Hannibal 3×03 ‘Secondo’: Understanding and acceptance

Hannibal 3x03 Cover

We can’t escape the damage that others do to us.  Even if we separate from them, there’s still a part of them inside us, a fragment that was changed and that continues to change as a result of their influence.  And it can be terrifying to admit that we don’t have control over ourselves, that we don’t have control over the way that we grow and change.  But we don’t, and even when we try to escape the influence of other people, there’s a part of us that still operates under that influence.

Hannibal - Season 3

Source: NBC

Season 3 of Hannibal revolves around the relationship between Will Graham and Hannibal Lecter, how the two of them want something from the other, but more than that, how they want the closure they never had.  Both of them were deeply affected by the events in last season’s finale, and both of them separated from the other after that, never offering enough closure to put those events behind them.  So, as Will goes to Hannibal’s childhood home and as Hannibal eats those around him, both realize that they need to find that closure in order to forgive the other.

Hannibal 3x03-4

Source: NBC

“Secondo” continues along the path that the first two episodes curved along, and it does so by pushing Will to Hannibal’s childhood home, a gothic mansion inhabited by Chiyoh, the maid of Hannibal’s aunt.  As Will watches her from far away, trying to place how dangerous she is, he starts to wonder how violent she’s capable of being.  This has been a fascination for Will ever since he was Hannibal’s apprentice in the back half of Season 2.  Now that he’s been affected so deeply by Hannibal, he tests Chiyoh by setting free her prisoner, an emaciated man who she believes killed and ate Hannibal’s sister, Mischa.  Only the man comes back to the mansion and tries to kill Chiyoh, who is forced to stab him in the neck and kill him.  It’s a manipulative tactic that echoes what Hannibal would do to those around him, forcing them to kill in order to stay alive.  And it robs Chiyoh of her purpose at the mansion, forcing her to ally with Will.  We can especially see Hannibal’s influence in Will when he turns the emaciated man’s death into an artistic expression similar to what Hannibal would do.  In this, he’s becoming more like the man he’s trying to find.

Hannibal - Season 3

Source: NBC

We also see the return of Jack in “Secondo”, and even though we only have a couple scenes between him and Pazzi, he has a clear purpose over in Italy.  Jack wasn’t affected by Hannibal in the same way that Will was, so he comes over to try to save Will from what Hannibal will inevitably do to him.  But what’s really impressive about the episode is how Hannibal never comes off as a victim as his origin “story” is being told.  Hannibal is the one that created victims, that murdered and manipulated others, even in his childhood.  Where Chiyoh believes that the imprisoned man killed and ate Hannibal’s sister, Bedelia knows that this was something that Hannibal did.  As with everything else, Hannibal just twisted his story into something that made others think differently of him, something that hid him from everybody else’s view.  And in order to forgive Will for the betrayal that he feels so deeply, he realizes that he has to eat him, to prove that he is superior to the man who manipulated him and took control from him.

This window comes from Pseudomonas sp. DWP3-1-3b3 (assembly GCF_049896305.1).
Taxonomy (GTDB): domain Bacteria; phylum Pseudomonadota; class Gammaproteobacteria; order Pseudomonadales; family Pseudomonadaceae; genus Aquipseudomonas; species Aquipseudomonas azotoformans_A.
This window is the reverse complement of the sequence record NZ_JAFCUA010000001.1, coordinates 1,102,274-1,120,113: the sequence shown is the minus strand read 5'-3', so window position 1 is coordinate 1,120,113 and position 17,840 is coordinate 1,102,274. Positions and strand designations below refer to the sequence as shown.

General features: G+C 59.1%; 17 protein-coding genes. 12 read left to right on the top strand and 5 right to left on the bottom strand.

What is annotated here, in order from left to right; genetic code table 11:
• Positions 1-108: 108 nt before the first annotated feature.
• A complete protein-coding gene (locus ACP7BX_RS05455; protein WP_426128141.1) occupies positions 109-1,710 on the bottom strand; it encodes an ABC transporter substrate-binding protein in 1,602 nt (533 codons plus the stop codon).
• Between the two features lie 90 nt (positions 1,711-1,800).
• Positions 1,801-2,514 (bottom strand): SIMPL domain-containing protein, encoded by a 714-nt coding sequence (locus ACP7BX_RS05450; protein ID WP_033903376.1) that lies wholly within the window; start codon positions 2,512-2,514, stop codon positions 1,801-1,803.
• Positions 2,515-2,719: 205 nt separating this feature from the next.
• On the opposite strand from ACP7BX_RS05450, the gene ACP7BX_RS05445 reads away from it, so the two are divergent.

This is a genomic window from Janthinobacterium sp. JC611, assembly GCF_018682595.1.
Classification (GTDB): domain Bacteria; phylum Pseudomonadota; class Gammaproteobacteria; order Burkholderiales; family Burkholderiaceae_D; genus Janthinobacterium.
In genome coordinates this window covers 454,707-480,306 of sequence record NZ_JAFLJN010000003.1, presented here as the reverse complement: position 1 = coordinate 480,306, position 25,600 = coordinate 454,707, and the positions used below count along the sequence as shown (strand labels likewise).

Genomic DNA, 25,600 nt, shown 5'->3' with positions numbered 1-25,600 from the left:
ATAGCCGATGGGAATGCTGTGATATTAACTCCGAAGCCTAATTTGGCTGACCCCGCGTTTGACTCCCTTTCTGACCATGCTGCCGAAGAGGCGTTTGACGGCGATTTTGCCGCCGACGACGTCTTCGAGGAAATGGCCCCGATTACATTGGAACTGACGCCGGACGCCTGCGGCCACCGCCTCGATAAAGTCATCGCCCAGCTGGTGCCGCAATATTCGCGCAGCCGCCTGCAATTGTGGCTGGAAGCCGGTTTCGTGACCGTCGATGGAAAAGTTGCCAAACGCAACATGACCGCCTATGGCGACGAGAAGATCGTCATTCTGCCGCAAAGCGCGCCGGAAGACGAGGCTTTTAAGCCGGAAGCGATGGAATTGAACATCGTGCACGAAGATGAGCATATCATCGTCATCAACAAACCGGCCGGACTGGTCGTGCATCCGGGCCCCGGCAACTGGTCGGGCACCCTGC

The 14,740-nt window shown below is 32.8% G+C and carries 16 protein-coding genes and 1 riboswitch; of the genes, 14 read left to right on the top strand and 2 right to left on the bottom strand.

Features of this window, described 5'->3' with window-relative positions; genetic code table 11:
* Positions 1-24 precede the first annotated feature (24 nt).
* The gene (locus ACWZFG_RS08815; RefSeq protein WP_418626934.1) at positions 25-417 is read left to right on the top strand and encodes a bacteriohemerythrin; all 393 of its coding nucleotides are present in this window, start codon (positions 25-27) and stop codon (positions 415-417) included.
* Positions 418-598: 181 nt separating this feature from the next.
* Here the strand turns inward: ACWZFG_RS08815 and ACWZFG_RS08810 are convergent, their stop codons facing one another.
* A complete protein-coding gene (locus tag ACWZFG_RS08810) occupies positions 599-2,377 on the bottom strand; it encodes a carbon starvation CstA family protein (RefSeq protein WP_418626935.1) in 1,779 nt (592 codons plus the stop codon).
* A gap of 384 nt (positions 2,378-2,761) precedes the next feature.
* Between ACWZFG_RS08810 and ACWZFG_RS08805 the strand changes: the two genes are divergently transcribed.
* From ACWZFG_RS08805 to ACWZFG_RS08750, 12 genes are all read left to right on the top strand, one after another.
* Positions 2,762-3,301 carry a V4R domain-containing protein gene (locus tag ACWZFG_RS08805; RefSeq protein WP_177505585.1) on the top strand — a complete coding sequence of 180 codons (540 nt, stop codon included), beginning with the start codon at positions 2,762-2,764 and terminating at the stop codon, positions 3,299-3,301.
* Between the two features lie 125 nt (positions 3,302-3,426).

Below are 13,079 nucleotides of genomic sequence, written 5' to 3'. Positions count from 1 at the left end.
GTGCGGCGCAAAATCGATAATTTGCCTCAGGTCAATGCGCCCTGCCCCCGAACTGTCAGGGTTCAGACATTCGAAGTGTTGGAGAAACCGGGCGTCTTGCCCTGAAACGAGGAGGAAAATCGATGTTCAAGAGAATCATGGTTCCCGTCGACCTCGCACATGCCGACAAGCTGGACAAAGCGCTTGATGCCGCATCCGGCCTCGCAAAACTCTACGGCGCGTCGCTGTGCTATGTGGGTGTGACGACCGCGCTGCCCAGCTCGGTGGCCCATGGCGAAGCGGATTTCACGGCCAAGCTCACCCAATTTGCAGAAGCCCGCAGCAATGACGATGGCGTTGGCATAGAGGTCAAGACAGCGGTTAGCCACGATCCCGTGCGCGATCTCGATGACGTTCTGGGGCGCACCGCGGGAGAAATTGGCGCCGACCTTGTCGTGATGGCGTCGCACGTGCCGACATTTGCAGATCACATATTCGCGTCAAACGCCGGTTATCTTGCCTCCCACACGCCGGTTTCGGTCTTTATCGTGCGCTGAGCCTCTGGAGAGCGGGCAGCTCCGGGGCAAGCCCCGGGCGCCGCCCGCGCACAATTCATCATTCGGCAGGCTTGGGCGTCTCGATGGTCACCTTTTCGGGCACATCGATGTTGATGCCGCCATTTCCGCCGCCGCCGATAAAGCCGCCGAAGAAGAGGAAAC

“Secondo” is a step up from the last two episodes, but it still feels like exposition for what is to come.  Since this season is essentially split up into two sections, the chase for Hannibal section and the Francis Dolarhyde section, it’s apparent that things are going to come to a head quickly.  With the next episode bringing back some of the supporting cast that we’ve missed so far, the season could become invigorated by the other perspectives.  Or it could become too complicated for its own good.  But, as of right now, Season 3 of Hannibal has been as exemplary as its first two seasons.  And wherever it’s going, it’s bound to get even better.

So what did you think of “Secondo”?  Was it as good as the first two episodes?  Let me know in the comments!

Michael St. Charles

is just a Michigan State University grad who loves a good story. If he’s not off teaching the young ones how to solve quadratic functions or to write an expository essay, he’s watching old-school HBO shows, indie horror movies, or he’s playing Resident Evil 4.

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